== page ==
Day, S.J. (2013) 9/11 and Canadian Special Operations Forces: How ’40 Selected Men’ Indelibly Influenced the Future of the Force. Available from World Wide Web: http://www.dtic.mil/cgi-bin/GetTRDoc?AD=ADA583821. [Accessed: 17 April, 2016].
Horn, B. (2012) “We Will Find a Way”: Understanding the Legacy of Canadian Special Operations Forces. JSOU Report 12-2. February 2012. Available from World Wide Web: http://jsou.socom.mil/JSOU%20Publications/12-2_Horn_CanadianSOF(Feb12)_final.PDF. [Accessed: 17 April, 2016].
Jean, G. (2006) Commandos See Expanded Mission Portfolio. Available from World Wide Web: http://www.nationaldefensemagazine.org/archive/2006/June/Pages/CommandosSee2954.aspx. [Accessed: 17 April, 2016].
Knarr, W., Turnley, J.G., Stewart, D.J., Rubright, R. & Quirin, J. (2014) Special Operations Forces Mixed-Gender Elite Teams (SOFMET): Examining Socio-Cultural Dynamics of SOFMET. Joint Special Operations University, Centre for Special Operations Studies and Research. Available from World Wide Web: http://www.defense.gov/Portals/1/Documents/wisr-studies/SOCOM%20-%20JSOU%20Study%20on%20Special%20Operations%20Forces%20Mixed-Gender%20Elite%20Team3.pdf. [Accessed: 20 April, 2016].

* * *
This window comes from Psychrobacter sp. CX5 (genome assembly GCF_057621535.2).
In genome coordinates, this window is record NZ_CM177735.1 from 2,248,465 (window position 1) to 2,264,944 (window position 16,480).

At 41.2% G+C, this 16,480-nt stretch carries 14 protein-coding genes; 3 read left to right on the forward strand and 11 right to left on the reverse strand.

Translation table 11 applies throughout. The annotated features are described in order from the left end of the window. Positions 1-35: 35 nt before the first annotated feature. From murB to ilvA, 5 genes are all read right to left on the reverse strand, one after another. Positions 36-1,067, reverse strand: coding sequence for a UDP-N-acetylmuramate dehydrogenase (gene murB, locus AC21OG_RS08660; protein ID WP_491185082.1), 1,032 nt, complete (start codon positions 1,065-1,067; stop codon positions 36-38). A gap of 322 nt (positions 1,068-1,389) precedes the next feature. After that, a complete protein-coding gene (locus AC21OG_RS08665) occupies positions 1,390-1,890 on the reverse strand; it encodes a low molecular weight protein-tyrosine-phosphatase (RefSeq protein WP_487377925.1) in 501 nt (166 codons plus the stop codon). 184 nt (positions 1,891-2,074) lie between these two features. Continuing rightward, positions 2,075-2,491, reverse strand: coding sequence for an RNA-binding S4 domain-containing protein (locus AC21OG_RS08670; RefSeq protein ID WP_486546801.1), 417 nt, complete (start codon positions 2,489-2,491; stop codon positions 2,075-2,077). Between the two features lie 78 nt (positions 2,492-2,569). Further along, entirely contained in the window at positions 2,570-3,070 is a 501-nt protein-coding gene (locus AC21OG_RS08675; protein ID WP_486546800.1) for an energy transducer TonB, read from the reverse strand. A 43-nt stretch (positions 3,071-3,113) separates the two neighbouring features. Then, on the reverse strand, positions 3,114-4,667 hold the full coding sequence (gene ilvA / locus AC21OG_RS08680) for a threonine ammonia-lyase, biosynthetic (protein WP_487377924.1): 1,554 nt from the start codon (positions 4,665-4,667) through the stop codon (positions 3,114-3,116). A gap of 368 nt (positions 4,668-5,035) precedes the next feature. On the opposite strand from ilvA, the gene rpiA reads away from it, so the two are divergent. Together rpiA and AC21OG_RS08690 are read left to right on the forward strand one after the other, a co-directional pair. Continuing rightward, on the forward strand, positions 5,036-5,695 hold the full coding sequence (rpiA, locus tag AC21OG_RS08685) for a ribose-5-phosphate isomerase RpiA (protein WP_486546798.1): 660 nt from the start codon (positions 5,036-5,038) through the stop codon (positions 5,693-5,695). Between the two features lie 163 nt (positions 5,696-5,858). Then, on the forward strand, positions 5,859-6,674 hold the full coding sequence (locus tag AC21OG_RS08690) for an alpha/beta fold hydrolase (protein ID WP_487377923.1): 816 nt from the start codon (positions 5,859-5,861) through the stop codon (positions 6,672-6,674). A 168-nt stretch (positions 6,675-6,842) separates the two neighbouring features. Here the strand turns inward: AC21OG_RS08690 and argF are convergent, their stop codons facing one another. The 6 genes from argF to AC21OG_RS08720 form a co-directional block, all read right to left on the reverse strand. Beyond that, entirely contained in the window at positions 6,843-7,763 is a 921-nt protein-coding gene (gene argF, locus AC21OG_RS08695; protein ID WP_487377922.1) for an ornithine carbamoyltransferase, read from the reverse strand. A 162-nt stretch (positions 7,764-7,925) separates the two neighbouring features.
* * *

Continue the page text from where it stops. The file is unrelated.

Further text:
Pugliese, D. (2014) Canada’s Secret Soldiers: Special Forces’ Work Takes Place Under The Radar. Available from World Wide Web: http://ottawacitizen.com/news/national/canadas-secret-soldiers-special-forces-work-takes-place-under-the-radar. [Accessed: 22 April, 2016].